ESPN began testing GoPro's system, dubbed HeroCast, at the Aspen X Games back in January, but it felt that now was the right time to integrate it into its telecast. "We wanted to create [a system] where GoPro captured audio and video could be transmitted, from wherever it was put, to the production control room live and with high-quality," says Rich Feinberg, ESPN's vice president of production, about the partnership with GoPro. "It's about putting the fan in the seat of the athletes." Where exactly the cameras get positioned depends on the type of event -- they could be on a competitor's helmet, for example, as well as a bike, board, course or ramp.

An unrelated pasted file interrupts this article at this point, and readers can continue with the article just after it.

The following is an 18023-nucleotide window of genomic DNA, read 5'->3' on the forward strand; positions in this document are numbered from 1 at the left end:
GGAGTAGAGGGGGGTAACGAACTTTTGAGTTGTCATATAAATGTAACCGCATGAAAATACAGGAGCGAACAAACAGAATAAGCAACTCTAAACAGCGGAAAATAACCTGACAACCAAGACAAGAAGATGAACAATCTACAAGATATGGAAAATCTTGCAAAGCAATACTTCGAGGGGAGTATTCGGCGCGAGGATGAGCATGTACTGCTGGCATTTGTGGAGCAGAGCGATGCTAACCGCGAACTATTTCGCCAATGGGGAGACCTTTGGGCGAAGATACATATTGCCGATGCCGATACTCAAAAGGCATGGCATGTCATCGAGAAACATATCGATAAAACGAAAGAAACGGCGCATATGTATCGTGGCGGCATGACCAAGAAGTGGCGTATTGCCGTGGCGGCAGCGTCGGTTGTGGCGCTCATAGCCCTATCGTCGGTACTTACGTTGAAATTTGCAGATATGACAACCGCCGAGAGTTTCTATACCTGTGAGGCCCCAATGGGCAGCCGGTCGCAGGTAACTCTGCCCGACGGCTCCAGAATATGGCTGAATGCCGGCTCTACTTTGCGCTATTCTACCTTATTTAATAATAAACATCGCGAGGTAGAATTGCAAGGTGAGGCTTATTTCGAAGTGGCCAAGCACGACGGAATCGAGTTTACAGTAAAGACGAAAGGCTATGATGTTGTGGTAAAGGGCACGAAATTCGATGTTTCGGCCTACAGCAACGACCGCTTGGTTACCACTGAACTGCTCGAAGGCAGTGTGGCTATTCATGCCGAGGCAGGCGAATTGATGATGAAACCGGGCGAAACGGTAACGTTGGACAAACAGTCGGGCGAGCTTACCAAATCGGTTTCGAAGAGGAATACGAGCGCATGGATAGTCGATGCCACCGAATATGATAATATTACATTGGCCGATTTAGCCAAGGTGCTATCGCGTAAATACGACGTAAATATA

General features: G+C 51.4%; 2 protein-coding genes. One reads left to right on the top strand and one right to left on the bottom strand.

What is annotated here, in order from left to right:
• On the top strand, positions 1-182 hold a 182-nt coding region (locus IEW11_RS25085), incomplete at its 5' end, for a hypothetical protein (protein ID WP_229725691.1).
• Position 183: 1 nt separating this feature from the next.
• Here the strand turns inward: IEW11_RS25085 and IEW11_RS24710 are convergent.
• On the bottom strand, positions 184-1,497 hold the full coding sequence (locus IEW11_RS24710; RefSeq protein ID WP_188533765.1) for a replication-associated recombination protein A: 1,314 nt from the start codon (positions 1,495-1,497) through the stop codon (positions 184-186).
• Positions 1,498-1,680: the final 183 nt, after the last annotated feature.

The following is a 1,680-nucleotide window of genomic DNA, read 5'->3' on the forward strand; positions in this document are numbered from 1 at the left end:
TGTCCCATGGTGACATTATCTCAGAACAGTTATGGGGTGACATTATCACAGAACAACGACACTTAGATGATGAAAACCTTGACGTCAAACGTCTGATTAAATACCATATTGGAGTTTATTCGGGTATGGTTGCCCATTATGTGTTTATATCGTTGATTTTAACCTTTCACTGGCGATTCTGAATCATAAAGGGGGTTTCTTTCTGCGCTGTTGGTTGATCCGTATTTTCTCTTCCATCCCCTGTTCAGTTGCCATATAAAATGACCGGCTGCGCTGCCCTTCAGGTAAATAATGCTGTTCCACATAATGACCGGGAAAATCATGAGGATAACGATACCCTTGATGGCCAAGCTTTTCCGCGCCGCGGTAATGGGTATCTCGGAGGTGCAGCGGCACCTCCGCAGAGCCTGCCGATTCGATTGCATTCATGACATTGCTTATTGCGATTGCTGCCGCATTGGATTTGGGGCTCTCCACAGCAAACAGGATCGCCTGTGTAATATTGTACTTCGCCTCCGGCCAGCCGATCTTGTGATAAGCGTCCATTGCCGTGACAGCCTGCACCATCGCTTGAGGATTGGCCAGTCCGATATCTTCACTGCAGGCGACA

"It's about putting the fan in the seat of the athletes."
Interestingly enough, GoPro says the cameras that will be part of these live broadcasts are simply modified versions of its Hero4 action shooter. Of course, the company's no stranger to the field of extreme and mainstream sports. A few months ago, it signed a deal with the NHL and NHLPA to deliver real-time content during national and regional broadcasts of hockey games. In the case of the X Games, though, GoPro wants to make it clear that it is broadcasting, not streaming, the footage -- and thus it relies on a more advanced wired setup.
According to an ESPN spokesperson, the network plans to look at the HeroCast as a tool in its growing arsenal of non-traditional broadcast mediums. While it can't say specifically that it'll use it for more events going forward, it certainly sees it as a proper fit for the X Games Austin. The first broadcast with the system will be for tonight's Harley Davidson Flat Track Racing, which is set to begin at 8:30pm ET on, you guessed it, ESPN.
[Image credits: ESPN]